The service performing the internal request will generate an "internal" JWT token using the InternalAuthTokenProvider class provided by this module. You must supply a "main" secret signing key to the InternalAuthTokenProvider; this will be used to sign the generated JWT token. This signing key is a secret, and it should never be committed to the codebase: fetch the value at runtime.

When a service receives a request with an authorization token, the authentication middleware will look at the token issuer to determine whether it is a user-provided or internal token. If an internal token is detected, the authentication middleware will attempt to verify the token signature using both the "main" and "secondary" secret signing keys. If the token signature is verified, the authentication middleware will fetch user information using the API key provided in the request's x-api-key header, and populate the req.user object for downstream code to use.

For security reasons, internal authentication tokens are short-lived, and expire soon after they are created. The InternalAuthTokenProvider regenerates the internal auth token periodically, and you should always ask it for a new token every time you make a service-to-service request.

Key rotation

Key rotation can be performed as follows:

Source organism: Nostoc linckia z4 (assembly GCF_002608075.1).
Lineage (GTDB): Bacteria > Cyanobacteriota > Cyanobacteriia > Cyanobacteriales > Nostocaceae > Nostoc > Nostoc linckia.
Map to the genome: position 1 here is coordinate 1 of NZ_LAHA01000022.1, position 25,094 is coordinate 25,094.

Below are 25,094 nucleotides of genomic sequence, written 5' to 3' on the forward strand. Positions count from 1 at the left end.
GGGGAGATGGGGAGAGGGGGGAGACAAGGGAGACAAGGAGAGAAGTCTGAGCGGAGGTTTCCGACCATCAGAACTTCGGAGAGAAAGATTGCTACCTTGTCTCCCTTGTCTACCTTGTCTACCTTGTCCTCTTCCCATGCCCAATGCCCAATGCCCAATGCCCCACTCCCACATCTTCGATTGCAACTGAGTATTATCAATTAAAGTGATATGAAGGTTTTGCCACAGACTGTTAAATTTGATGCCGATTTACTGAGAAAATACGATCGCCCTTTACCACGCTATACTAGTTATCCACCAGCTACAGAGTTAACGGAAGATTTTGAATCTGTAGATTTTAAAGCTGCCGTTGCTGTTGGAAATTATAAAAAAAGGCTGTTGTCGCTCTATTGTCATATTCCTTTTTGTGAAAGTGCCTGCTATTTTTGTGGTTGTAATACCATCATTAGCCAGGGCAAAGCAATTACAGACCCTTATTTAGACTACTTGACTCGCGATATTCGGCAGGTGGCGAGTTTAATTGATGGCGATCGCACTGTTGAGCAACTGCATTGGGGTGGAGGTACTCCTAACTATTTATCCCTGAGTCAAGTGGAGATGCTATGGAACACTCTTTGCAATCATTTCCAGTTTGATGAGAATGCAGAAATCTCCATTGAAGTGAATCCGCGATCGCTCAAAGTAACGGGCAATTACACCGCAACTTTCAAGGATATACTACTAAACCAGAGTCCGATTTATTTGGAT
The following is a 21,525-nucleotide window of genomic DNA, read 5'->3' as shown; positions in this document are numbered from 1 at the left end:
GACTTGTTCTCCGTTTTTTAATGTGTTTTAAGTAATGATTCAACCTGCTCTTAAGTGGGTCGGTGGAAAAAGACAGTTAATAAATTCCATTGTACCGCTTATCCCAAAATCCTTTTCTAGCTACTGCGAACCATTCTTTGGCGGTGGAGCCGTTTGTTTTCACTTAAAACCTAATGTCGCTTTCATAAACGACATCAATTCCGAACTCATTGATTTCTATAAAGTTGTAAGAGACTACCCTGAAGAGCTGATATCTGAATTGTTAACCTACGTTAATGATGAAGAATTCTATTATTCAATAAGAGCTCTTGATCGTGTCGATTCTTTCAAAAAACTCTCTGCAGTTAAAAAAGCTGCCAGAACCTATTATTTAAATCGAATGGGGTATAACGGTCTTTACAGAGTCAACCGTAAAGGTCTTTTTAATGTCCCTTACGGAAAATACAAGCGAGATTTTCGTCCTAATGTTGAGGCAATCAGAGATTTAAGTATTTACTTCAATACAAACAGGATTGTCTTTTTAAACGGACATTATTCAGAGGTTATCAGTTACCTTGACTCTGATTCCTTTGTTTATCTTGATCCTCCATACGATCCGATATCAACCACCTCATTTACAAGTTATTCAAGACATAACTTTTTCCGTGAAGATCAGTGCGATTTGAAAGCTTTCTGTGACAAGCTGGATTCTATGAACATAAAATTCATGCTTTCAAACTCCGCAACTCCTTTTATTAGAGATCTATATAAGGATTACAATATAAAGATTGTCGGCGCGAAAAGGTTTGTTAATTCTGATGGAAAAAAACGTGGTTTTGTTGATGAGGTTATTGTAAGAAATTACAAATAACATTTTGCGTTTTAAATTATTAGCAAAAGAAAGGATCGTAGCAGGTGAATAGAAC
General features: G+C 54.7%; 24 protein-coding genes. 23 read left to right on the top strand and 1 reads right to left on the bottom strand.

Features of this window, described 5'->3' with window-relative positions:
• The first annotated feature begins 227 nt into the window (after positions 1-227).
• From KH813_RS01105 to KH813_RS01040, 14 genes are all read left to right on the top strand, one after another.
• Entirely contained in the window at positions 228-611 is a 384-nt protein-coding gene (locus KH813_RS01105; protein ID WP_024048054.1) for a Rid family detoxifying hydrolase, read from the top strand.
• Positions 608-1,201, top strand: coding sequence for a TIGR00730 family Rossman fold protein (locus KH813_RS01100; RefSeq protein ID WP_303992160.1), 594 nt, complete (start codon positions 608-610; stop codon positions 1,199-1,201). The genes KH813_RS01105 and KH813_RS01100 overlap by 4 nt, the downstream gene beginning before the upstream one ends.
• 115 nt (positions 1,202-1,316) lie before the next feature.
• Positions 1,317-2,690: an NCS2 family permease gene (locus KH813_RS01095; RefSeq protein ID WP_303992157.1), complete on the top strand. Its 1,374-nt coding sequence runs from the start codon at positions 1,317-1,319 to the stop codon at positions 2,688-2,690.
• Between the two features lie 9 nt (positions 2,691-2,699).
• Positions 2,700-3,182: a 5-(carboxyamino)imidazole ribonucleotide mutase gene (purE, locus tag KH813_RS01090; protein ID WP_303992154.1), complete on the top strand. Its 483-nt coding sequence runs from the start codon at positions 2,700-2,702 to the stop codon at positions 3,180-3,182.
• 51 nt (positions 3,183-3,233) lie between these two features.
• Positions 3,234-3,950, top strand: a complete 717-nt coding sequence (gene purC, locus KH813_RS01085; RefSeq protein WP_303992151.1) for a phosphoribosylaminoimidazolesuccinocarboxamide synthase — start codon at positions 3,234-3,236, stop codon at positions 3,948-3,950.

1. Change the value of the secondary signing key to some new random string (ie. using pwgen -s 64 1)
  2. Propagate this configuration change to all services (restart if required)
  3. Wait at least a number of minutes equal to the token expiration time
  4. Swap the value of the main and secondary signing keys
  5. Propagate this configuration change to all services (restart if required).
  6. Wait at least a number of minutes equal to the token expiration time. After this period, all valid internal tokens are guaranteed to be signed using the new signing key.
  7. Change the value of the secondary signing key to some new random string
  8. Propagate this configuration change to all services (restart if required)

At the end of this process, both the main and secondary signing keys have been changed, and there should have been no interruption of service. Tokens that were signed using either one of the old signing keys will no longer be accepted by the authentication middleware.